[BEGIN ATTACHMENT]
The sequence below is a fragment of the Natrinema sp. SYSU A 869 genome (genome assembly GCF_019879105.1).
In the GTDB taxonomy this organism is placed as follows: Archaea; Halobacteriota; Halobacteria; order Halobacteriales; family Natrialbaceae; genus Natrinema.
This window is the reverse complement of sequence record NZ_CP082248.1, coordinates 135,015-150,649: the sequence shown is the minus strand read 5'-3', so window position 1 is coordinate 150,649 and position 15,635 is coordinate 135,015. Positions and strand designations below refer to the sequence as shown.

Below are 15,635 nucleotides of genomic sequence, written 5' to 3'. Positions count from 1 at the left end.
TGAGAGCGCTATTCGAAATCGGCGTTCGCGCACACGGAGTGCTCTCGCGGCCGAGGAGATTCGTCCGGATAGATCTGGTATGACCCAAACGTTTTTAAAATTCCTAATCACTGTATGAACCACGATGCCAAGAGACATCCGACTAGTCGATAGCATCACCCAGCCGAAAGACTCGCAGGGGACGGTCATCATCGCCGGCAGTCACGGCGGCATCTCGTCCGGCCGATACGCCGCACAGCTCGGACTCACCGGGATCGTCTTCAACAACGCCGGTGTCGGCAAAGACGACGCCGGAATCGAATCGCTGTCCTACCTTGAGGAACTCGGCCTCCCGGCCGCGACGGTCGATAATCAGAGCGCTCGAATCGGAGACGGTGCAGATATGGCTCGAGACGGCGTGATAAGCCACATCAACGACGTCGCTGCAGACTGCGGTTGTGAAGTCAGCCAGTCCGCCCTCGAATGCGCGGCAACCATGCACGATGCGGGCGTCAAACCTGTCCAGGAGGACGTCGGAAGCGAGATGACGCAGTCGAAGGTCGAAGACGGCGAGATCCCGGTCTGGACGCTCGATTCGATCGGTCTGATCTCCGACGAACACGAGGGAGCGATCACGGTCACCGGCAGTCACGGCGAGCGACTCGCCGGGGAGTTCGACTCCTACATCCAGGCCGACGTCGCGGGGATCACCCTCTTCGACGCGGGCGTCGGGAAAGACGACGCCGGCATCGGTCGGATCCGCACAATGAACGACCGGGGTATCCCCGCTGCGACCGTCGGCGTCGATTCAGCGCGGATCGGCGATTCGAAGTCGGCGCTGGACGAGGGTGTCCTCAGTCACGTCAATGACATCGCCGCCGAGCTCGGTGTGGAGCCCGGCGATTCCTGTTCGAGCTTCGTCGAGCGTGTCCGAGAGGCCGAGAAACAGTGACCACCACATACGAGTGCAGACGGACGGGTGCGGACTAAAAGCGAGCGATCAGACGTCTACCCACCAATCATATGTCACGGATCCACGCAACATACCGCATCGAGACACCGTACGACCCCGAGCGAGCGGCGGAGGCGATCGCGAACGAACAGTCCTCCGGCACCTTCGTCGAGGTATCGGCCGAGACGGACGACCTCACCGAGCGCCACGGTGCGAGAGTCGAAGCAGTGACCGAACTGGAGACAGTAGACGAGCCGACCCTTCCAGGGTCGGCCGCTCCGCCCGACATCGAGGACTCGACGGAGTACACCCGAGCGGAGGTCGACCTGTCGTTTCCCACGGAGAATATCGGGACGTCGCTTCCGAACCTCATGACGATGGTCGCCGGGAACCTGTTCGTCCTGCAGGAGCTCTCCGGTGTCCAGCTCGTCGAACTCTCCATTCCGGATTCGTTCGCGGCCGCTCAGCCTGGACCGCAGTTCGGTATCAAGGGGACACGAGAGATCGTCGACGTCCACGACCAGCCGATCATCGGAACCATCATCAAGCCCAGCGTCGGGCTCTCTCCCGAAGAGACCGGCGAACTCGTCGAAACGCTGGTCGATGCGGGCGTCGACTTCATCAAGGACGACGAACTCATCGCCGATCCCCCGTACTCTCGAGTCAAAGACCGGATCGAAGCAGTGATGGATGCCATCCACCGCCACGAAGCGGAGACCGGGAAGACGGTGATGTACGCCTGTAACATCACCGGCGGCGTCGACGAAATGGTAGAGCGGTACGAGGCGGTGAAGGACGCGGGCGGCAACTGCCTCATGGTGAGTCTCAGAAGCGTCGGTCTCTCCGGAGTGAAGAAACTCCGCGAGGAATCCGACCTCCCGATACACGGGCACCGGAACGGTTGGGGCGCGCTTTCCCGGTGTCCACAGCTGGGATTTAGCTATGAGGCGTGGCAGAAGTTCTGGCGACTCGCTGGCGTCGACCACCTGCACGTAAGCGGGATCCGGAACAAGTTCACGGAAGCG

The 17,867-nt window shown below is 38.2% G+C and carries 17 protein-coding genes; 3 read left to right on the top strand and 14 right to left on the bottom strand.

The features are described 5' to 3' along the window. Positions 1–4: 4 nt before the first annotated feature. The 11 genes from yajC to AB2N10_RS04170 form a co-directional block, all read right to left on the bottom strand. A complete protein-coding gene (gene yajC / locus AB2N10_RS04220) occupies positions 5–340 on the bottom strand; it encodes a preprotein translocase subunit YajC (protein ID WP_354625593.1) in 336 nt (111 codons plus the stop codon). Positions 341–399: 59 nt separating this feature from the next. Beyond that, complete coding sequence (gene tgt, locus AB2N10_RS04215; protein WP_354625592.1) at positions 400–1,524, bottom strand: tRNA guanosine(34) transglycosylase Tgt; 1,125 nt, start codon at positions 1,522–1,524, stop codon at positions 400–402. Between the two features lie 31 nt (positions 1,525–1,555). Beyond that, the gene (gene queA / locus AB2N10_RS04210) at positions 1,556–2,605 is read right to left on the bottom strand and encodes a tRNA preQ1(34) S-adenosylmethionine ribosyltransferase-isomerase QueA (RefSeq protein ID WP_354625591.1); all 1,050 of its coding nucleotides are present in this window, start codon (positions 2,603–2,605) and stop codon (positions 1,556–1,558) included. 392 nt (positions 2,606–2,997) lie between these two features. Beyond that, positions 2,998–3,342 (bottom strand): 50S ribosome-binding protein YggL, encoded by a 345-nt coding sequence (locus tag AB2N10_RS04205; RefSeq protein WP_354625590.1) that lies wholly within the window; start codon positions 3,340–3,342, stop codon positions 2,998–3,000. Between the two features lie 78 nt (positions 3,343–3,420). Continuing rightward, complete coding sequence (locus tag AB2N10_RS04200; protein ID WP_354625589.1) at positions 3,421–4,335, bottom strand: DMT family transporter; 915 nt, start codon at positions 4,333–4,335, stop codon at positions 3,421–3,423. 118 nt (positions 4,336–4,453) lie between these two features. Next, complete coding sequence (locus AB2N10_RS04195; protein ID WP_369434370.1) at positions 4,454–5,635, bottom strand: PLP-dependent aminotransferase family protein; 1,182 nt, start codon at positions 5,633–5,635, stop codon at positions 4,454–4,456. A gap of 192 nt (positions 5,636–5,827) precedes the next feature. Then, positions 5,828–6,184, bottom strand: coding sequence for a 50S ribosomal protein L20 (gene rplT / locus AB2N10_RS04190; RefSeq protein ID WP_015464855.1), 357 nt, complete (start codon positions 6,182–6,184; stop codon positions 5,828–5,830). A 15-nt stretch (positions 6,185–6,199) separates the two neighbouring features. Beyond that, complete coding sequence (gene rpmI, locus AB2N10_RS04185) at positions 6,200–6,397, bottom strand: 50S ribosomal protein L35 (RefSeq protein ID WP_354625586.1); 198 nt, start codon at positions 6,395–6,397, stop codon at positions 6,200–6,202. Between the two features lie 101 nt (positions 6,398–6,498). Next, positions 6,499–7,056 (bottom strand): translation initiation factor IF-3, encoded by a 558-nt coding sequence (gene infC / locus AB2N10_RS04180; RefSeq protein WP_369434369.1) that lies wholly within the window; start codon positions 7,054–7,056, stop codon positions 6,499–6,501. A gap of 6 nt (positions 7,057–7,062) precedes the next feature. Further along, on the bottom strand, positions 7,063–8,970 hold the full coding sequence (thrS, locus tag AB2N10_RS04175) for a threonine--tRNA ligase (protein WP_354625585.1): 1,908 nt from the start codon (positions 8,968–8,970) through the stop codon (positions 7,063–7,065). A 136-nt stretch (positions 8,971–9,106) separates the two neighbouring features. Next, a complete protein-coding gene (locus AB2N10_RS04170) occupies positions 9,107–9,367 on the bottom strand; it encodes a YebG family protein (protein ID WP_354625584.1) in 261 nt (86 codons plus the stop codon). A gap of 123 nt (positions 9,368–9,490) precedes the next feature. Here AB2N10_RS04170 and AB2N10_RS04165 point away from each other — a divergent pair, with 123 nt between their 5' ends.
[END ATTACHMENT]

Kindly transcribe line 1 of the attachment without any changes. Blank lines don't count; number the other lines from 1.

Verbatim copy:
The sequence below is a fragment of the Natrinema sp. SYSU A 869 genome (genome assembly GCF_019879105.1).